8th August 2005
Unlike many towns in the old Eastern Block, Kraków, has managed to retain its identity and style. The mediaeval buildings and tiny streets are enclosed by a garden which surrounds the centre following the old fortified walls.
Within the garden ring the town is pedestrianised and from my hotel in Kazimierz I walked through the small market place (Rynek Maly) and into the Rynek Glówny—or great market.
This enormous square is 200 metres on each side and was one of the largest of the Middle Ages. In the centre stands the Cloth Hall which now houses about all the boutiques that a tourist and searcher of souvenirs could wish to find. Unlike the days of Communism where everything had a fixed price—now it does pay to look from stall to stall for the best deal.
On the square itself you can stop and have a coffee or beer, whilst watching the flower sellers, people feeding the pigeons, and listening to the trumpeter sounding the hour from the tower of the Mariacki Cathedral.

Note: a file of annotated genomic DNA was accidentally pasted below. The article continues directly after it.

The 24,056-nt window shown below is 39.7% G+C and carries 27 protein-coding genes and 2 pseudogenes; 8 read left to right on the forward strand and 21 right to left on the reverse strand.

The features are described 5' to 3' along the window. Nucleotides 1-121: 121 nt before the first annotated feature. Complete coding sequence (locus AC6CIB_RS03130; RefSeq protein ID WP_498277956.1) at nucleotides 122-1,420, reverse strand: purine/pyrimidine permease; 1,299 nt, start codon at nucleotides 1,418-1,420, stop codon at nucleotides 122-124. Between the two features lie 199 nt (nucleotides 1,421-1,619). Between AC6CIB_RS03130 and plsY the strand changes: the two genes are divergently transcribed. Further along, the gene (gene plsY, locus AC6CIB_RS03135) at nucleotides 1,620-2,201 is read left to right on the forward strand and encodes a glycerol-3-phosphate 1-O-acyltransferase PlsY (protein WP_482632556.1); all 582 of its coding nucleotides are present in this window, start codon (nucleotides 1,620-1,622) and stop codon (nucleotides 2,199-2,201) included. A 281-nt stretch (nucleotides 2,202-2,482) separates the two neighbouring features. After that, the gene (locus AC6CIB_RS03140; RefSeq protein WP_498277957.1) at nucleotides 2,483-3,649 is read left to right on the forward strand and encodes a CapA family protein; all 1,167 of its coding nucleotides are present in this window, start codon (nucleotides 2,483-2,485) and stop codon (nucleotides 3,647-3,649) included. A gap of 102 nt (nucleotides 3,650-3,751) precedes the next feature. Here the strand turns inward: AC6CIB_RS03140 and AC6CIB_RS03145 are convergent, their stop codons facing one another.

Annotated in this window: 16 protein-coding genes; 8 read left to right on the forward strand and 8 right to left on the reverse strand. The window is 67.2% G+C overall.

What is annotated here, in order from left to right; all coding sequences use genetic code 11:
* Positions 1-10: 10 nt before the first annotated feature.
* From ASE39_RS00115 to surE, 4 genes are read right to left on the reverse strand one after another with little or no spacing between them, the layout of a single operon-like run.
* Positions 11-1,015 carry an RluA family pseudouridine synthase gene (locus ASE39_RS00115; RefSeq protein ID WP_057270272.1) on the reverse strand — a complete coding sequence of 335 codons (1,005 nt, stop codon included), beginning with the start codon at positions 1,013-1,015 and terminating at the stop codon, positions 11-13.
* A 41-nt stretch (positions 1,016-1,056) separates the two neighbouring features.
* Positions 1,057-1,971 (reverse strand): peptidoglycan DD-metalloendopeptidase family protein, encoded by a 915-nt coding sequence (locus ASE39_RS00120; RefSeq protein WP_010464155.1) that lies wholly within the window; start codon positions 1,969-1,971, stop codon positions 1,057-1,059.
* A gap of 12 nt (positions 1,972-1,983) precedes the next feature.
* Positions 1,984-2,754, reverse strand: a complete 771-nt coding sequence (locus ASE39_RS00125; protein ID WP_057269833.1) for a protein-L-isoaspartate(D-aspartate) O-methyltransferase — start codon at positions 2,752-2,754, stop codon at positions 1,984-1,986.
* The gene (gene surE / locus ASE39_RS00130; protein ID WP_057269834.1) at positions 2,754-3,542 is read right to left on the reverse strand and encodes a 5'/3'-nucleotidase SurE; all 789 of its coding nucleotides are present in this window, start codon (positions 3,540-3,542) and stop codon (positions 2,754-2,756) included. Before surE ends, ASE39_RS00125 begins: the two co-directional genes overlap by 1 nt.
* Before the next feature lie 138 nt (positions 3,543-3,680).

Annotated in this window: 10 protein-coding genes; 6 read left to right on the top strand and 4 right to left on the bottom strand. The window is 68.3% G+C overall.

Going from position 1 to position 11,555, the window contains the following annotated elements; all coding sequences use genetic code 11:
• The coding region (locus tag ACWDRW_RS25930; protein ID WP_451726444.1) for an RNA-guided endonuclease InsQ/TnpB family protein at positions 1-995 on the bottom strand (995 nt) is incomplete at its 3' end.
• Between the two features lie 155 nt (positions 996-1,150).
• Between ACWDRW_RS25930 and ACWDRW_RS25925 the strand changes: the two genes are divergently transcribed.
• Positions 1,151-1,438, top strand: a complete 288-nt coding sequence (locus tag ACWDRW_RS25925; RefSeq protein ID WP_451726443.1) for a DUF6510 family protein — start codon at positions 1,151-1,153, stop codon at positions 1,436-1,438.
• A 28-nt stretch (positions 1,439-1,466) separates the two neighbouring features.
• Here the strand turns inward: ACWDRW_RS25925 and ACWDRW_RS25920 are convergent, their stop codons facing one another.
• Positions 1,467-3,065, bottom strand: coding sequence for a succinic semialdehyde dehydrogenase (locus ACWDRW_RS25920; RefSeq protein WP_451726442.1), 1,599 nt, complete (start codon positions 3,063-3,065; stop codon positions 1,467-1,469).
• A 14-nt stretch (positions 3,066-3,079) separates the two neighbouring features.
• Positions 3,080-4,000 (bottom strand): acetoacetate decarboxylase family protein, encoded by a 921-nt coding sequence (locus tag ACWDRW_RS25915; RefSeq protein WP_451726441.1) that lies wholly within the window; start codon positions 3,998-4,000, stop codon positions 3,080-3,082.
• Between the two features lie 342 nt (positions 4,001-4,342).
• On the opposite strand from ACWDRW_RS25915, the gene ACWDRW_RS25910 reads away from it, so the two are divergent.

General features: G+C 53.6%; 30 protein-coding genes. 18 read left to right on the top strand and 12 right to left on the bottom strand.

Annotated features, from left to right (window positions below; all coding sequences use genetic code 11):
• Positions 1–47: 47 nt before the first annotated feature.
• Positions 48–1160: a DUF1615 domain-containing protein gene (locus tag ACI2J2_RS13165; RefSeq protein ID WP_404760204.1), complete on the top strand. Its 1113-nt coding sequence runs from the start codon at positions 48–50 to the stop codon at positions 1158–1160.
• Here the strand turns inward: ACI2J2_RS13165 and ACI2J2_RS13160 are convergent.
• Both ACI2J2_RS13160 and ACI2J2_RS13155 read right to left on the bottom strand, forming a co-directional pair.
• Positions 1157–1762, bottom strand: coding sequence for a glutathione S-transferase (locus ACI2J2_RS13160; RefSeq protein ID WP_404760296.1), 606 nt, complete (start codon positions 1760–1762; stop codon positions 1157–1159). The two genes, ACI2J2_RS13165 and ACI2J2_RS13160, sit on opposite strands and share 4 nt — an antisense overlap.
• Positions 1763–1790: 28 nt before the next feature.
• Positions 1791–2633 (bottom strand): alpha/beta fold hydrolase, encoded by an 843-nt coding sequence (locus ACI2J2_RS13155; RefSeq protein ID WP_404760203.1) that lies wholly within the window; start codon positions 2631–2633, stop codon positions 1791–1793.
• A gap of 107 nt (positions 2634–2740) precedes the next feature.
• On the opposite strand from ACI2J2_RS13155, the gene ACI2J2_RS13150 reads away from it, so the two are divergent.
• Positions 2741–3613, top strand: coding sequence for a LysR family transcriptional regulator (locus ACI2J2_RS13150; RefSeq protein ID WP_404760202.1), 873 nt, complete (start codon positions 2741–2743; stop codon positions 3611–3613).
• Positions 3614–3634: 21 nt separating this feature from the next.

The trumpeter is a link to the past when alarms were sounded for the Tartar invasion in 1241. Hit in the throat by an arrow the trumpeter was cut off in mid note and today the melody ends just as abruptly. A bit of folklore perhaps, but enough to have become a symbol (The Hejnal) and the equivalent of Big Ben at midday on the radio.
The cathedral is the Parish Church of Kraków and obviously has links with John Paul II who was Archbishop of the town.
The interior is stunning in its richness. The stalls are carved and a little reminiscent of Amiens cathedral.